Materials, Pt. 1: Wood · Materials, Pt. 2: Creative Repurposing · Materials, Pt. 3: The New Stuff
True I.D. Stories · High-Tech Headlines · The Year in Photos
In 2013, the Core77 team visited design festivals, exhibitions, conferences, design studios and manufacturers around the globe bringing you a firsthand look at stuff that made us look twice. This collection of images is not so much a narrative in itself as it is a broad survey of design happenings and projects that we documented over the past year. All of our international photo correspondents are practicing designers, and we are always excited to see how they capture these events with a designer's lens (both figuratively and physically).
Going into 2014, we are looking forward to having lenses and tripods on the ground in more cities—if you're interested in contributing, have a decent camera and a sharp eye for design that counts, send me a short bio with a link to your photos: glen [at] core77 [dot] com.
Happy New Year!
Click on each image to see the full galleries / photo essays!
SVA Products of Design's ALSO! project, WantedDesign, New York Design Week. Photo by Kathryn McElroy
Props by Frederick McSwain, Off the Grid at Gallery R'Pure, New York Design Week. Photo by Glen Jackson Taylor
UMJ-1 Custom Keyboard Stand by UM Project for Mikael Jorgensen of Wilco. Photo by Glen Jackson Taylor
After spending several years in the habitation department at NASA, developing living spaces for the International Space Station as well as multiple off earth exploration vehicles, designer Garrett Finney left in 2009 to launch his dream recreational vehicle, the Cricket trailer. At the recent Outdoor Retailer show in Salt Lake City, Finney introduced a prototype of the FireFly, an even more compact and utilitarian next-gen trailer, designed to fit in the back of a pickup truck or be towed by a small car.
The FireFly's interior is minimal, lined with folding bench tops for the sleeping/living surface with room for storage underneath. Although he initially hopes to attract the eco-campers who require the robustness of a trailer and the serious off-roader, Finney also envisions industrial or disaster-relief applications, such as deploying temporary base camps in remote and disaster stricken areas. Working with the small team of Evan Twyford (recruited from NASA in 2012) and Cricket Lead Designer Brian Black, the FireFly was designed in a three-week blitz after several months of sketching, mockups and CAD modelling.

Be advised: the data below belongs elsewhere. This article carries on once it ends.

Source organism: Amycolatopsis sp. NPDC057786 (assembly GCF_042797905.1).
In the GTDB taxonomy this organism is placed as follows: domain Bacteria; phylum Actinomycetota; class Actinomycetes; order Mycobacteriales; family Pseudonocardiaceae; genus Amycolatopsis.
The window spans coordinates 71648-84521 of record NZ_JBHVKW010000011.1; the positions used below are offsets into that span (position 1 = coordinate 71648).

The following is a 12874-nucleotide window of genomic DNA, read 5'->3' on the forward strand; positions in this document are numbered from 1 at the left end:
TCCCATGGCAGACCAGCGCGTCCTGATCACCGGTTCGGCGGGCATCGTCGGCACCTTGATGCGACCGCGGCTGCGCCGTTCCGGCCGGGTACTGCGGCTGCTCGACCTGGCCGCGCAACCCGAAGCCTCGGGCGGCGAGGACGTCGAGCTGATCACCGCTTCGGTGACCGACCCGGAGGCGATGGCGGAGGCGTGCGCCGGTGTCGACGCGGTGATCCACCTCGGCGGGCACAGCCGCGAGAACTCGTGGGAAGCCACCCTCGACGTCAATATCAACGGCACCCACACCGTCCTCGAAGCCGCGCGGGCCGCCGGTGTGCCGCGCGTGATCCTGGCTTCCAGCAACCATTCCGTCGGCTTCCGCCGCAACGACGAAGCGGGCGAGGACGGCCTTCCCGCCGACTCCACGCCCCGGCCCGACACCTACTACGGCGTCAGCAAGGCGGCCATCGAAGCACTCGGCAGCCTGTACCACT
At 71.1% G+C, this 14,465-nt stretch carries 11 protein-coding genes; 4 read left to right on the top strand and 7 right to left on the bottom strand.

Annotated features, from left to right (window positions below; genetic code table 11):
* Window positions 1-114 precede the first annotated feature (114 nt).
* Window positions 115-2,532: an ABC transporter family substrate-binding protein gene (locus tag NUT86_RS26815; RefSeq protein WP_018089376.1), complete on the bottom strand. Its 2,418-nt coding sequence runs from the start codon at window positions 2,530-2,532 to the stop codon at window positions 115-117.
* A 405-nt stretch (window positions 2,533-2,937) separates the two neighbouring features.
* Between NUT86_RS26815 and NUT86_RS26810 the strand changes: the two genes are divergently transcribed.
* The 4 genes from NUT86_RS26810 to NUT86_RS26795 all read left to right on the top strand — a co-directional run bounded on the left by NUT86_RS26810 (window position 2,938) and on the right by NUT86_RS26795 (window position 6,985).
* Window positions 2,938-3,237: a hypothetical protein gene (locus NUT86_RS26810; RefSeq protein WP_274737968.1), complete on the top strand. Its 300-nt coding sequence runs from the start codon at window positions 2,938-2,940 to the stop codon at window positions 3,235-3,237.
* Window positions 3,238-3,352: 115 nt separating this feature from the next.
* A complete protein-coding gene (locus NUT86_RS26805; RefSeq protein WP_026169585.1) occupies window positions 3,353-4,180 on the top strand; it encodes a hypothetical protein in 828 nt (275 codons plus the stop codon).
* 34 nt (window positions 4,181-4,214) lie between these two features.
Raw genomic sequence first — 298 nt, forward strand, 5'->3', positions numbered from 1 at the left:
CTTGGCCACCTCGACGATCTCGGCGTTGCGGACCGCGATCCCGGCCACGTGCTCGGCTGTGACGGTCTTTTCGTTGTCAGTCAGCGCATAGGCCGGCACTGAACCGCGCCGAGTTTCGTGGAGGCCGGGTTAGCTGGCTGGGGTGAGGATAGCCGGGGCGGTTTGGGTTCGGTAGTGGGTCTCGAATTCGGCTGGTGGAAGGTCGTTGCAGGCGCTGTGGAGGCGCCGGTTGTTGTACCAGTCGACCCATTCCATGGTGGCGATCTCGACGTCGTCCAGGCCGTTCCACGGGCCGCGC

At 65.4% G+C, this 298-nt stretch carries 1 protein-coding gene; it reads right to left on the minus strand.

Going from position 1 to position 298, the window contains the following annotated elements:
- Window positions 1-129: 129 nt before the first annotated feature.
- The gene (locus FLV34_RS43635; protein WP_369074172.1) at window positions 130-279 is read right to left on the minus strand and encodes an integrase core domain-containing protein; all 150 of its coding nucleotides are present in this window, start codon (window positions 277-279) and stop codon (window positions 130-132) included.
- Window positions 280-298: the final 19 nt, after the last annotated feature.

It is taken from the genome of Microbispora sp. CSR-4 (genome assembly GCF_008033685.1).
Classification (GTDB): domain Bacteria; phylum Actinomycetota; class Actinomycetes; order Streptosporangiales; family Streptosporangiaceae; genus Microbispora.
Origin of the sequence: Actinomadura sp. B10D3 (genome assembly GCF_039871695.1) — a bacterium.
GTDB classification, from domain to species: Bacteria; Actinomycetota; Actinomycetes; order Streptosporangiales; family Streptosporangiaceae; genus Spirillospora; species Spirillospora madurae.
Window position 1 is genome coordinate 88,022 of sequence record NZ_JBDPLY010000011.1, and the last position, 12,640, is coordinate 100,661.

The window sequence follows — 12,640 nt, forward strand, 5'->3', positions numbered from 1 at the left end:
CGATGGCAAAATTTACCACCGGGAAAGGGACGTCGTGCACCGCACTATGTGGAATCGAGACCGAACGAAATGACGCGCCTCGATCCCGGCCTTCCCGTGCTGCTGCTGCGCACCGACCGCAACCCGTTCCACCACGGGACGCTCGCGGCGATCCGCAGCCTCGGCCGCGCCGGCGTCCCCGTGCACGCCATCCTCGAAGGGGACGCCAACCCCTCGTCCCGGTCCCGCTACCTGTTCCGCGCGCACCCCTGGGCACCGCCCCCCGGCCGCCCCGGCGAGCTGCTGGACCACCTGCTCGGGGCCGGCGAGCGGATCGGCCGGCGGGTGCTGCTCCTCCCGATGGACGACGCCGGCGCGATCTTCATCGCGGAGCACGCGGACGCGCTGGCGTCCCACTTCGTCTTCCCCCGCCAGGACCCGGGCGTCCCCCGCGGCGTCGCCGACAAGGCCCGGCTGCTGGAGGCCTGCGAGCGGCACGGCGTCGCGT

"We worked with one of our local metal vendors to cut and fabricate the majority of the exo-skeleton," Black says of the development process. "Most of these skeletal components were laser cut and bent sheet aluminum which, when fastened together, create rigid structures."
Combined with the welded square tube sections, this created a rugged yet light weight architecture. We borrowed many construction methods and materials from our NASA/aerospace design experience as well as our experience designing and manufacturing with the Cricket such as the use of light weight yet highly insulative composite panels. These panels are high R-value, inch thick architectural siding with .04inch aluminum skin and an eps foam core. This use of aluminum and composites allowed us to create the rugged volume seen with this prototype while keeping it weight at just over 600lbs.
Evan Twyford sketching
Vehicle profile iterations balance ergonomic sizing and human factors concerns, such as bunk width and ceiling height, with technical sizing constraints such as truck bed dimensions and under-bench stowage.
Early concept sketching depicts multi-mode use on trailers, in a truck bed, and on a notional lander-leg package. Sketches also outline separate habitation module and frame/decking components with modular stowage/water tank compartments.
Firefly with deployable lander leg package. Concept sketch by Evan Twyford.